Variable spring weather continues with warm periods interrupted by fast moving, colder storms. The most recent disturbance to pass through our area deposited almost a foot of new snow at upper elevations around the Mammoth area, and around 6” at middle elevations. Strong to moderate SW winds were blowing and soft wind slabs were observed on Monday afternoon. The new snow was very soft and unconsolidated sitting atop a thick, hard melt-freeze layer from earlier in the month. The new snow has not yet bonded well to the underlying crust and loose sluffs were easy to trigger throughout the storm. Temperatures in the low teens and single digits Monday night will have slowed the bonding process for both wind slabs and the loose storm snow.
Quiet weather on Tuesday may allow wind slabs in the upper elevations to slowly heal, but the intense spring sunshine and warmer temps may initially make wind slabs more sensitive. That same warming trend Tuesday may melt some of the loose surface snow and create a loose wet avalanche hazard as well by the warmest part of the day. By Wednesday, with increasing cloud cover and renewed winds, the loose wet problem may improve. However, if there is still loose snow available for transport, new wind slabs my form by Wednesday afternoon.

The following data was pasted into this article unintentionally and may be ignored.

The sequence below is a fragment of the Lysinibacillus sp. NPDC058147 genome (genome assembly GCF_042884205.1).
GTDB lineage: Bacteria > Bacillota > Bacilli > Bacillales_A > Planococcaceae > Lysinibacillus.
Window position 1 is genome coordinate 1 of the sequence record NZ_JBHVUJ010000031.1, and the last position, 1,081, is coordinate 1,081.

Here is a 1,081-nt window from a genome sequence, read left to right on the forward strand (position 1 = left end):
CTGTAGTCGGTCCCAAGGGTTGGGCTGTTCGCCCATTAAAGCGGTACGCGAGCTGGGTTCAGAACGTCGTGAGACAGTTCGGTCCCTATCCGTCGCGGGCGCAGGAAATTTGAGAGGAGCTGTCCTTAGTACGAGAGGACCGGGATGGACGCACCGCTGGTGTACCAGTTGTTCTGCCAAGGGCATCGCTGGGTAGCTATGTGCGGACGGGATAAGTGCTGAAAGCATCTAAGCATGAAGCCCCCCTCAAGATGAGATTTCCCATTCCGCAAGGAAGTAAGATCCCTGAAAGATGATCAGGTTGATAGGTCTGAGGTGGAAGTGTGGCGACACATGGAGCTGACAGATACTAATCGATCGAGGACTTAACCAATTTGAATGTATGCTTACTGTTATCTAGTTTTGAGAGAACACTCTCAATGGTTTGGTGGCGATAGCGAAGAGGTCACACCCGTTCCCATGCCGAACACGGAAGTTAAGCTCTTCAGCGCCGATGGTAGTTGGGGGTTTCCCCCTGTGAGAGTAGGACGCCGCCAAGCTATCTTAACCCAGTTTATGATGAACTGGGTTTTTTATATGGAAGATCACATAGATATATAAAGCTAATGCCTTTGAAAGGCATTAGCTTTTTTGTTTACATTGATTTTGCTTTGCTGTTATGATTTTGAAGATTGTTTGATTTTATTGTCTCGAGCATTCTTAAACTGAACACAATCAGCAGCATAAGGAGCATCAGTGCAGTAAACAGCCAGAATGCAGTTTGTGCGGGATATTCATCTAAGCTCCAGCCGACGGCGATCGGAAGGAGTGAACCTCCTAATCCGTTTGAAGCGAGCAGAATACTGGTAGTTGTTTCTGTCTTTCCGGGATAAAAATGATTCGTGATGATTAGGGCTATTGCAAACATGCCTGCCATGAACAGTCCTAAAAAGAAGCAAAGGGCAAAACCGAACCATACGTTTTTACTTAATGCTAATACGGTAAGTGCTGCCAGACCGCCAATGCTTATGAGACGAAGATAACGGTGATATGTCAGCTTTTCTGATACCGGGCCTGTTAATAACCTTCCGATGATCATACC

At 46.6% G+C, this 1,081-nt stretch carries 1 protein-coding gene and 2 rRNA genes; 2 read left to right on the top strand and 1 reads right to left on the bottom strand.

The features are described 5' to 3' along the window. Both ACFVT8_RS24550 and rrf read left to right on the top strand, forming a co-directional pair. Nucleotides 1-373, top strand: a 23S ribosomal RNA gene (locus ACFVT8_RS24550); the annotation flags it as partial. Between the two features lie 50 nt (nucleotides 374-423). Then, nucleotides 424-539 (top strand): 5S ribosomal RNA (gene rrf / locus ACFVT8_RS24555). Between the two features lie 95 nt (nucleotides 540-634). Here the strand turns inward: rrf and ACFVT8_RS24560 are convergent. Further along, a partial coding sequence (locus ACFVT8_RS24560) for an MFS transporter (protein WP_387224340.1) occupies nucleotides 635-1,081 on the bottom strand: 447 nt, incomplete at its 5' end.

These periods of frequent change make forecasting challenging over a 48 hour period. The important thing to remember is what to look for in terms of instability. For wind slabs: steep slopes with recently drifted snow near and above treeline are suspect. These drifts can look rounded or pillow-shaped and will most likely be found below ridgelines and on the sidewalls of gullies. Denser snow that cracks around you is a direct sign of instability. For thawing problems: wet snow at the surface heralded by rollerballs or small sluffs is a good clue. Slopes receiving the most solar radiation, especially at middle and lower elevations near rocky or vegetated areas will be of most concern. Since the warming follows the sun across the sky, from E-S-W facing slopes, you can time your day to avoid loose wet avalanches. By the time the surface snow is saturated you should move to shadier, less steep slopes.